Uncertainty Permeates Hearing on Gulf Oil and Gas Leases
Environmental impact statement set to delay all auctions until 2012
NEW ORLEANS, La. – The Interior Department’s “public scoping” meeting, on the environmental impact of oil and gas leases, provided little hope for potential lessees. Tuesday’s opportunity for public submissions also failed to attract a crowd – approximately twenty individuals attended – but those that spoke emphasized the high stakes at play and the need for an expedited process.
Members of the Bureau of Ocean Energy Management, Regulation, and Enforcement began their three-state Gulf tour in New Orleans, hearing concerns over what they ought to consider in their “supplemental environmental impact statement.” In their own opening statement they clarified that they were reconsidering the impact of more than 29,000 leases of nine-square-mile sections in the Western and Central planning areas of the Gulf of Mexico (pictured below). They also gave a timeline which suggested there will be no lease sales until May of 2012.
The consensus of those who gave oral submissions was that any impact statement need not be exorbitant. BOEMRE’s own speaker concurred and noted that an SEIS needs to be sufficient for an “informed decision” and should not be “encyclopedic.”
“A time-consuming supplemental environmental impact statement could hurt energy production, job creation, and revenue generation,” said Holly Hopkins of the American Petroleum Institute, who flew in from Washington, D.C. She also noted that the federal government would also lose out on its annual $2 billion revenue stream from Gulf lease sales.
However, that view did not appear likely to translate into a speedier SEIS process, which includes a draft in May of next year and then three opportunities for public comment before publication in December of 2011.
Toby Roesler, a New Orleans-based geophysicist, wanted BOEMRE representatives to confirm that the SEIS timeline meant an end of all lease sales until 2012. 2011 would then be the first year since 1965 without at least one lease sale. However, Caryl Fagot, the BOEMRE public affairs specialist, said she “can’t answer that,” and that such a response was not within the confines of the event.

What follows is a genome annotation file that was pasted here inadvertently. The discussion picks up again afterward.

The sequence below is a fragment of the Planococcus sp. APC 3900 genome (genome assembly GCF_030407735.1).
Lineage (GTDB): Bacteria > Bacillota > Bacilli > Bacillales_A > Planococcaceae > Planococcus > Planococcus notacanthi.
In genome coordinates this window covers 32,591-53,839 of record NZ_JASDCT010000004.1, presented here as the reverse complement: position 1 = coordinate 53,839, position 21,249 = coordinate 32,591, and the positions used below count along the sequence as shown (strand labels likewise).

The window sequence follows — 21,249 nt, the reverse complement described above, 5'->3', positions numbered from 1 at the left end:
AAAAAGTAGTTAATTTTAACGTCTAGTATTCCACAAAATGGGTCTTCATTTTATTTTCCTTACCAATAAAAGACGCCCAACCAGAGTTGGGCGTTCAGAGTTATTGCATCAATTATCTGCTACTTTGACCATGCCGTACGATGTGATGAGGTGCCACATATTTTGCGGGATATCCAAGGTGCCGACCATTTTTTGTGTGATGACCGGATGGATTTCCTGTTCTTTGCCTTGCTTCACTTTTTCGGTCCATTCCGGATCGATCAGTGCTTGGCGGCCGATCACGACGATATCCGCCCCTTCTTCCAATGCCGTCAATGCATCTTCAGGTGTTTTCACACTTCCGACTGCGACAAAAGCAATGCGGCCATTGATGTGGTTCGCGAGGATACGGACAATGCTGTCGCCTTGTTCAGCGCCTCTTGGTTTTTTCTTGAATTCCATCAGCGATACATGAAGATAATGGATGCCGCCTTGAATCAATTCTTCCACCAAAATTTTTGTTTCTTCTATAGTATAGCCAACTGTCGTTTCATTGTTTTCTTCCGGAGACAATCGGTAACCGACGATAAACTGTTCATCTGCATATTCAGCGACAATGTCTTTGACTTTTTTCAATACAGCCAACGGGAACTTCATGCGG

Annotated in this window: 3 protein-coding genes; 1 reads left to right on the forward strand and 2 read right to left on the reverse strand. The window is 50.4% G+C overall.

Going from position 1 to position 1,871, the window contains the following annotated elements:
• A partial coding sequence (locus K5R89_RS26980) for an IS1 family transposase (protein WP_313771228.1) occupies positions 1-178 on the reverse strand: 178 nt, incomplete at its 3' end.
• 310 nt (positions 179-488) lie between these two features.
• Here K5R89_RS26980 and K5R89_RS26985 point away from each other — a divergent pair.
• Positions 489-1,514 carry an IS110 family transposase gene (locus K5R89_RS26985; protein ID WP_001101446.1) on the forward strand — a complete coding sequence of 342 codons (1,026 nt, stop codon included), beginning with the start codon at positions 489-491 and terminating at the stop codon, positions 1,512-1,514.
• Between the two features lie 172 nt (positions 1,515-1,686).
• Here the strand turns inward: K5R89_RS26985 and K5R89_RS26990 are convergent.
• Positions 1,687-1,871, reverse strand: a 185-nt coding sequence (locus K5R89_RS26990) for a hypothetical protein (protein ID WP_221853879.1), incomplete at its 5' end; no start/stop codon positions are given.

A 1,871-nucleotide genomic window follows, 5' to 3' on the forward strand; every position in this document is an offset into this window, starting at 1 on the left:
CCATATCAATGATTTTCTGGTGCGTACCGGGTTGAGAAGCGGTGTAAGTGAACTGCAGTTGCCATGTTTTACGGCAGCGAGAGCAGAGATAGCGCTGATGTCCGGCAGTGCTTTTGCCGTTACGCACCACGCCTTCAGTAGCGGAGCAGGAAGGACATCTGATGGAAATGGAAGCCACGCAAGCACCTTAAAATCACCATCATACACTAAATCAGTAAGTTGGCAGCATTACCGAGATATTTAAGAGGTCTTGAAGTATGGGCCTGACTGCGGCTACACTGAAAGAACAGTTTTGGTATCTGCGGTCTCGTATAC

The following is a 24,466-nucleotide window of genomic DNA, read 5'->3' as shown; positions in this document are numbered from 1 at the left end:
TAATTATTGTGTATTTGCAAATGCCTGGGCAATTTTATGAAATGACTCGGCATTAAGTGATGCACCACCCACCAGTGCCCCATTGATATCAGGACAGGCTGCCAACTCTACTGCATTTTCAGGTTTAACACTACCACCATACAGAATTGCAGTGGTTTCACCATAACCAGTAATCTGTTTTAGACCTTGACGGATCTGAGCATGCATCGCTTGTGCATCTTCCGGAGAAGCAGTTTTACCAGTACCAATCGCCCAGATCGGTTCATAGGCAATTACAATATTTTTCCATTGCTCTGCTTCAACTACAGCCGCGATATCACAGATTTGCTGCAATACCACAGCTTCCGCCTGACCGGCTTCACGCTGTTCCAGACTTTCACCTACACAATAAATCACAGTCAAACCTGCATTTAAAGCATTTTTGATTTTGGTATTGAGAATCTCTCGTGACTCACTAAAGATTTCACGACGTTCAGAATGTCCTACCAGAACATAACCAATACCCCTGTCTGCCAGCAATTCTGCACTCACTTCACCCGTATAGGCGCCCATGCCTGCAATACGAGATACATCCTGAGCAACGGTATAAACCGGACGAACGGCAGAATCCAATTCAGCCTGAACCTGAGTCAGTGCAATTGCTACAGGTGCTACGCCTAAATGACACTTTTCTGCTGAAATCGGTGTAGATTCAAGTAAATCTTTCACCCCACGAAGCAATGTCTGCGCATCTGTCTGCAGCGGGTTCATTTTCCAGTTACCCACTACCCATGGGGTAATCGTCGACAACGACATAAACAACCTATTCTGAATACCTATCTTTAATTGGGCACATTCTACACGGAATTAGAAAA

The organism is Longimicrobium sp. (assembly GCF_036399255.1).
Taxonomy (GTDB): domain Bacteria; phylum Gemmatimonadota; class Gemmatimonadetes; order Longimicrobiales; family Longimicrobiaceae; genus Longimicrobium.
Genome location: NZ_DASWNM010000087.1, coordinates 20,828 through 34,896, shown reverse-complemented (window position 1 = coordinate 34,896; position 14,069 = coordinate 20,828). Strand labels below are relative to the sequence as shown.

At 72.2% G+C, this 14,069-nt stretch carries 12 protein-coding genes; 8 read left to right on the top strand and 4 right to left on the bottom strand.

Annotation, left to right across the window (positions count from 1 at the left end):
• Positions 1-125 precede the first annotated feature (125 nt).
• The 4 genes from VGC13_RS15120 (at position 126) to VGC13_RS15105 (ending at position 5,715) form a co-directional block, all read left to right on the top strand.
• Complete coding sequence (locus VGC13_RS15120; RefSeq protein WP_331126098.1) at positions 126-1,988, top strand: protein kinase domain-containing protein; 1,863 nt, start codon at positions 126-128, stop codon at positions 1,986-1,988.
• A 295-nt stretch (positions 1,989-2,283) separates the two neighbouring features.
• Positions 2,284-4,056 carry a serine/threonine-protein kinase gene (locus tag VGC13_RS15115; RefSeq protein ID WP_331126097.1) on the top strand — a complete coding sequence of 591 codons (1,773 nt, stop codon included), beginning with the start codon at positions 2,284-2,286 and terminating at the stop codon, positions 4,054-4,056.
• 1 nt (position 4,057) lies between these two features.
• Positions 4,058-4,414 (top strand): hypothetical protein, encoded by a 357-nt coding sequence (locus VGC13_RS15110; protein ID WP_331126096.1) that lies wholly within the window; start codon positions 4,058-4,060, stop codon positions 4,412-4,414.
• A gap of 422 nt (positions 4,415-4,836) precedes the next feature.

Roesler also shared that, in his view, a more-than-year-long process is altogether unnecessary. “We’ve been drilling offshore of the Gulf of Mexico for the last 60 years. We already know what the environmental impact is.”
Regardless of the time involved, though, Kent Satterlee, of Shell Exploration and Production Company, believes that the SEIS can continue alongside lease sales.
“The government does not have to wait until the finalized SEIS to hold lease sales… [The National Environmental Policy Act] says that you have to use available information. There’s already an abundance of environmental reviews and NEPA reviews that have been done for the Gulf of Mexico.”
With this flexibility in mind, Hopkins supports a continuation of all lease sales as soon as possible, “with no reduction in the acreage traditionally offered.”
After a stop in Houston on Wednesday, the BOEMRE team finished up in Mobile Alabama on Thursday. The next step in the process is the draft SEIS in May, 2011. Until December 27, 2010, concerned individuals may still make mail or e-mail submissions:
Bureau of Ocean Energy Management, Regulation and Enforcement, Regional Supervisor, Leasing and Environment (MS 5410), Gulf of Mexico OCS Region, 1201 Elmwood Park Boulevard, New Orleans, Louisiana 70123-2394. (email@example.com)
Fergus Hodgson is the capitol bureau reporter with the Pelican Institute for Public Policy. He can be contacted at firstname.lastname@example.org, and one can follow him on twitter.